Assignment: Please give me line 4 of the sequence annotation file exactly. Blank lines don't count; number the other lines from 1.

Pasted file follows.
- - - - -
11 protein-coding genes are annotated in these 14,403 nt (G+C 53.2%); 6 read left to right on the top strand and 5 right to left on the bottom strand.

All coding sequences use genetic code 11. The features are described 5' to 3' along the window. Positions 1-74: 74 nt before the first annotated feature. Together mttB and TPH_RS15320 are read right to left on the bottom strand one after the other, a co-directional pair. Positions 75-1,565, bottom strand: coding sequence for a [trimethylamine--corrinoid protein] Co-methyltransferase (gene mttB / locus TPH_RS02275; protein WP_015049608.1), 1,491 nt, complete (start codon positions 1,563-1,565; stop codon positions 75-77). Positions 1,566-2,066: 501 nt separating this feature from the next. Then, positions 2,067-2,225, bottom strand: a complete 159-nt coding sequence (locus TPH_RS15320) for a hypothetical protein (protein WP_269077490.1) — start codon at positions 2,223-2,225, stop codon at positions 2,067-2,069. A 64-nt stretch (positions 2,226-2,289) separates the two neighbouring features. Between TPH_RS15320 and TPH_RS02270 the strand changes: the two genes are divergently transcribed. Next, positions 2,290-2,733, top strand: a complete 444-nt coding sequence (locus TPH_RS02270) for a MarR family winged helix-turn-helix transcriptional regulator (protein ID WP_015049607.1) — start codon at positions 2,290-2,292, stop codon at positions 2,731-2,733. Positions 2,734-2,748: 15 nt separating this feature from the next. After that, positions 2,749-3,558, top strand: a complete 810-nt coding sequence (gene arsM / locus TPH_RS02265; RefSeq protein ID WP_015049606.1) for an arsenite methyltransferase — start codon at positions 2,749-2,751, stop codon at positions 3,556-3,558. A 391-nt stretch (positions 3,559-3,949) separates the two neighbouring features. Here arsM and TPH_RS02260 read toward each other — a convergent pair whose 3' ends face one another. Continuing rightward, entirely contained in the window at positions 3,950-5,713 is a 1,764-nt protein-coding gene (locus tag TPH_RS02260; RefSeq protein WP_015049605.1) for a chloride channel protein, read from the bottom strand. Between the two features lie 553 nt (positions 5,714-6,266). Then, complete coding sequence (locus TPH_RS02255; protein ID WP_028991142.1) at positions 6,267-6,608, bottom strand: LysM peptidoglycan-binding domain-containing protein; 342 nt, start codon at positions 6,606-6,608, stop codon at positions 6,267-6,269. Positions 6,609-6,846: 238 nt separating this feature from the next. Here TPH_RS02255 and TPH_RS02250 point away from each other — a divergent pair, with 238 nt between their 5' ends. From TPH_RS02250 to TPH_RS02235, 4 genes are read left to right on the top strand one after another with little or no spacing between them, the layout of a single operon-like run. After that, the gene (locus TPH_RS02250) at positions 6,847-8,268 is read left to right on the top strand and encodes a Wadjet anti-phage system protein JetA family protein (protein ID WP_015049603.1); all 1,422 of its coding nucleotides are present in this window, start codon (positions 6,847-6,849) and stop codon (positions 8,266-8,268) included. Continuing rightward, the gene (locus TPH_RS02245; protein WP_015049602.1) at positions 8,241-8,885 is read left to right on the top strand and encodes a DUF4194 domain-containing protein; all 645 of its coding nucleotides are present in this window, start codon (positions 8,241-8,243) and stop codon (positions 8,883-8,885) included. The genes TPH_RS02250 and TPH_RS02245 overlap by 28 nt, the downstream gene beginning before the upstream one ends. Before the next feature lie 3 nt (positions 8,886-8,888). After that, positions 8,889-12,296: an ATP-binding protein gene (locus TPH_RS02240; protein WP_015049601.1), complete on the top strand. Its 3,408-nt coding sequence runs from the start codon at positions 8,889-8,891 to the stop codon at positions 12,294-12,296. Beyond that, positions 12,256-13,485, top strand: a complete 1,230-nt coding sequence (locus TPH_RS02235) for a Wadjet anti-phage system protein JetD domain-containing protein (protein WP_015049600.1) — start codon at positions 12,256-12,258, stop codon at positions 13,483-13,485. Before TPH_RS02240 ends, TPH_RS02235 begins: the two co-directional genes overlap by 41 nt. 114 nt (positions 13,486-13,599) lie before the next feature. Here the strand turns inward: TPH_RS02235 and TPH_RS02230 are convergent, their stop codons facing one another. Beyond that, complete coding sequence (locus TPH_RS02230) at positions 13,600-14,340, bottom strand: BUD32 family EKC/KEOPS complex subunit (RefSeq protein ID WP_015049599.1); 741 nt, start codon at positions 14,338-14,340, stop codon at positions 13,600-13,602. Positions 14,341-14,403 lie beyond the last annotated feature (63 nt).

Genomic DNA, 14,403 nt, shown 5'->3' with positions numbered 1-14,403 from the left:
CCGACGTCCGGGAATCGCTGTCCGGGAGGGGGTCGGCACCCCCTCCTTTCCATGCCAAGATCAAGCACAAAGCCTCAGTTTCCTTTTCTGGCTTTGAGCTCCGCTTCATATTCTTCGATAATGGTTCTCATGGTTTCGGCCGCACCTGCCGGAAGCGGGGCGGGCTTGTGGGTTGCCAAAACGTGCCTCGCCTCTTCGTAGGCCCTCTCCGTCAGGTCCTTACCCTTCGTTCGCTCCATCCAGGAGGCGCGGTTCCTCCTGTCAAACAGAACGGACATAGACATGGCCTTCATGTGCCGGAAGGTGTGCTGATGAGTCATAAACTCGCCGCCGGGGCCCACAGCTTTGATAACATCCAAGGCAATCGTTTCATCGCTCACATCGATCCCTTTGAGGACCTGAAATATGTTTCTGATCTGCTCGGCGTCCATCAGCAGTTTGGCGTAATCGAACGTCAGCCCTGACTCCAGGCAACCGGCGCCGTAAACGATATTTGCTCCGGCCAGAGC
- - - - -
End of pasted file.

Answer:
CCGACGTCCGGGAATCGCTGTCCGGGAGGGGGTCGGCACCCCCTCCTTTCCATGCCAAGATCAAGCACAAAGCCTCAGTTTCCTTTTCTGGCTTTGAGCTCCGCTTCATATTCTTCGATAATGGTTCTCATGGTTTCGGCCGCACCTGCCGGAAGCGGGGCGGGCTTGTGGGTTGCCAAAACGTGCCTCGCCTCTTCGTAGGCCCTCTCCGTCAGGTCCTTACCCTTCGTTCGCTCCATCCAGGAGGCGCGGTTCCTCCTGTCAAACAGAACGGACATAGACATGGCCTTCATGTGCCGGAAGGTGTGCTGATGAGTCATAAACTCGCCGCCGGGGCCCACAGCTTTGATAACATCCAAGGCAATCGTTTCATCGCTCACATCGATCCCTTTGAGGACCTGAAATATGTTTCTGATCTGCTCGGCGTCCATCAGCAGTTTGGCGTAATCGAACGTCAGCCCTGACTCCAGGCAACCGGCGCCGTAAACGATATTTGCTCCGGCCAGAGC